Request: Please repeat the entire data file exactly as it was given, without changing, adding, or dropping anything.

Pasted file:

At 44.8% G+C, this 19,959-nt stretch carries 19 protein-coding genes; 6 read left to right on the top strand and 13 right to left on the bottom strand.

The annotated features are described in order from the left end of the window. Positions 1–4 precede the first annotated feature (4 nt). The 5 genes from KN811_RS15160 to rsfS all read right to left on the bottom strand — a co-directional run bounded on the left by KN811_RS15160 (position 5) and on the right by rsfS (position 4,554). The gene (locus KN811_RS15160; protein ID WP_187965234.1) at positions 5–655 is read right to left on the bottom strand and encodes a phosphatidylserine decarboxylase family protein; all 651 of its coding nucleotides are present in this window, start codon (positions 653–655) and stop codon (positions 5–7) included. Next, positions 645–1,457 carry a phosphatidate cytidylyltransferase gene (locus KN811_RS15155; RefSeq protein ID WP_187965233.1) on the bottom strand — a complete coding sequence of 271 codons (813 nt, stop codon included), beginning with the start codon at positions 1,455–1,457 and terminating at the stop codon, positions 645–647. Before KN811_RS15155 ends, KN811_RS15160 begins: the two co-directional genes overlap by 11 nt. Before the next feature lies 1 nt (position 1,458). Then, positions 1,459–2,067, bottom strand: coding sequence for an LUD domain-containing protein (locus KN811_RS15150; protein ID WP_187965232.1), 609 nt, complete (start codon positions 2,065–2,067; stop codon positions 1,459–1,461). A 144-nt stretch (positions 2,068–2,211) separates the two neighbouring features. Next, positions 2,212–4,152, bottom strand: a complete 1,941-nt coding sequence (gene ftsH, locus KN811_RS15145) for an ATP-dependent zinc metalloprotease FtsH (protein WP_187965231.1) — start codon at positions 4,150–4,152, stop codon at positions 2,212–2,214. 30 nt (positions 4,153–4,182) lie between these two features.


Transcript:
At 44.8% G+C, this 19,959-nt stretch carries 19 protein-coding genes; 6 read left to right on the top strand and 13 right to left on the bottom strand.

The annotated features are described in order from the left end of the window. Positions 1–4 precede the first annotated feature (4 nt). The 5 genes from KN811_RS15160 to rsfS all read right to left on the bottom strand — a co-directional run bounded on the left by KN811_RS15160 (position 5) and on the right by rsfS (position 4,554). The gene (locus KN811_RS15160; protein ID WP_187965234.1) at positions 5–655 is read right to left on the bottom strand and encodes a phosphatidylserine decarboxylase family protein; all 651 of its coding nucleotides are present in this window, start codon (positions 653–655) and stop codon (positions 5–7) included. Next, positions 645–1,457 carry a phosphatidate cytidylyltransferase gene (locus KN811_RS15155; RefSeq protein ID WP_187965233.1) on the bottom strand — a complete coding sequence of 271 codons (813 nt, stop codon included), beginning with the start codon at positions 1,455–1,457 and terminating at the stop codon, positions 645–647. Before KN811_RS15155 ends, KN811_RS15160 begins: the two co-directional genes overlap by 11 nt. Before the next feature lies 1 nt (position 1,458). Then, positions 1,459–2,067, bottom strand: coding sequence for an LUD domain-containing protein (locus KN811_RS15150; protein ID WP_187965232.1), 609 nt, complete (start codon positions 2,065–2,067; stop codon positions 1,459–1,461). A 144-nt stretch (positions 2,068–2,211) separates the two neighbouring features. Next, positions 2,212–4,152, bottom strand: a complete 1,941-nt coding sequence (gene ftsH, locus KN811_RS15145) for an ATP-dependent zinc metalloprotease FtsH (protein WP_187965231.1) — start codon at positions 4,150–4,152, stop codon at positions 2,212–2,214. 30 nt (positions 4,153–4,182) lie between these two features.